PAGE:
Storytelling abounds throughout the museum, from artifacts to interactive screens and short films. Visitors can use a mobile app to explore the galleries through the perspectives of patriots, Loyalists, children, women and figures like the Marquis de Lafayette, Alexander Hamilton and George Washington.
Social media is part of the experience, too. Visitors learning about the American Revolution through the eyes of children, for instance, can take a photo in the gallery featuring the story of James Forten, an African-American who at 14 joined a privateer fighting the British. With the app, they can superimpose his clothing onto the photo, then share their revolutionary selfie.
"We’re trying to make connections in different ways," Hower says. "It's about relevance. Why are these people important to me today?"
Those connections continue at an expansive living history area. It features a replica Army encampment laid out according to the principles of Major General Friedrich von Steuben, the Prussian credited with shaping the Continental Army into fighting form. Adjacent to the camp is a farm with a residence, bake house and slave quarters based on the property of Edward Moss, who lived nearby in colonial times.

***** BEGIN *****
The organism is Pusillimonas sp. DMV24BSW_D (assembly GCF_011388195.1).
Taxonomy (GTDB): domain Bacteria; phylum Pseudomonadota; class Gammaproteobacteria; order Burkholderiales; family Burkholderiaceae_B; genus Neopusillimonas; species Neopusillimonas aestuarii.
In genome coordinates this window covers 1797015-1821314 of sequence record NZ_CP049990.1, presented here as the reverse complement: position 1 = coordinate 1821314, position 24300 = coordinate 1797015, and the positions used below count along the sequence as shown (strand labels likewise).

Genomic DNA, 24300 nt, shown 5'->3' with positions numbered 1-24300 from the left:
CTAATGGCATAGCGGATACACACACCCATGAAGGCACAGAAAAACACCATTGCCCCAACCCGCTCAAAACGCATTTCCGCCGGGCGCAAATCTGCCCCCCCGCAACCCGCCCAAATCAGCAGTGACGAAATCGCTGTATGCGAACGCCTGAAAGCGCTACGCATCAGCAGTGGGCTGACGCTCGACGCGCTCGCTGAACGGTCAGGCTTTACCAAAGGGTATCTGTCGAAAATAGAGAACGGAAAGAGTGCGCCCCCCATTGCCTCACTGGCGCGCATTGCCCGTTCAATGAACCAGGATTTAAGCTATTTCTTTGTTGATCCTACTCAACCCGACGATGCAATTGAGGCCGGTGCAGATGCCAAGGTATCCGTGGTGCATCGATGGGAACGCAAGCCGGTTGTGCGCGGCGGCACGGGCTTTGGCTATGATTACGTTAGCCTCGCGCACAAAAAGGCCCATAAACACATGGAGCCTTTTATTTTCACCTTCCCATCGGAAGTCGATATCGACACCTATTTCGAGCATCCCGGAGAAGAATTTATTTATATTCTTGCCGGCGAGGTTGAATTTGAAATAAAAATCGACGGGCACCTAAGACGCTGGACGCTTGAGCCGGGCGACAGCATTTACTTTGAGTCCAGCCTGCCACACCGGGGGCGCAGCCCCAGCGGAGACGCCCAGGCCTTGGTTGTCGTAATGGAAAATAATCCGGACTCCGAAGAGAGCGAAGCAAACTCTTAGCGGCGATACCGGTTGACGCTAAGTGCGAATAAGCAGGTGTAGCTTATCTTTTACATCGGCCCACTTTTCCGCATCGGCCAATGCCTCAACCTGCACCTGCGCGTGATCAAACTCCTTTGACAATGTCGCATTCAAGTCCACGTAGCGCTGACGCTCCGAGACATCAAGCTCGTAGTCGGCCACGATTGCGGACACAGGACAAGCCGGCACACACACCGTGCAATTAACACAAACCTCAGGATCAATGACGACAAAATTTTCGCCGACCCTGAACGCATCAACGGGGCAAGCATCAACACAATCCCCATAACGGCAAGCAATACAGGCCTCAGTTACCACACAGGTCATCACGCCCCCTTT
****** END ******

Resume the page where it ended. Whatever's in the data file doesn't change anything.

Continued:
Outside, visitors can help with an artillery firing. They may muster for drills. They might weed the garden. And if their timing is right, they get a chance to sample the tarts or pies made with ingredients and period tools from recipes by Amelia Simmons or Hannah Glasse, who wrote contemporary colonial cookbooks.
The experience ends with a bang. Visitors finish up with a 180-degree, 71-foot-wide, 4D "Siege of Yorktown." Inside the small theater, benches shake, winds blow, smoke clouds your vision and the smell of coffee and gunpowder fill the air. For Armstrong, it’s more than a theatrical experience—it’s another path into the past through the lives of ordinary people.
“Let's face facts, 80 to 90 percent of the people who come to a museum are just there for a good day out," he says. "You want to be with somebody who is just like you. The more we can make it so you can associate with the individual, the better you understand the story.”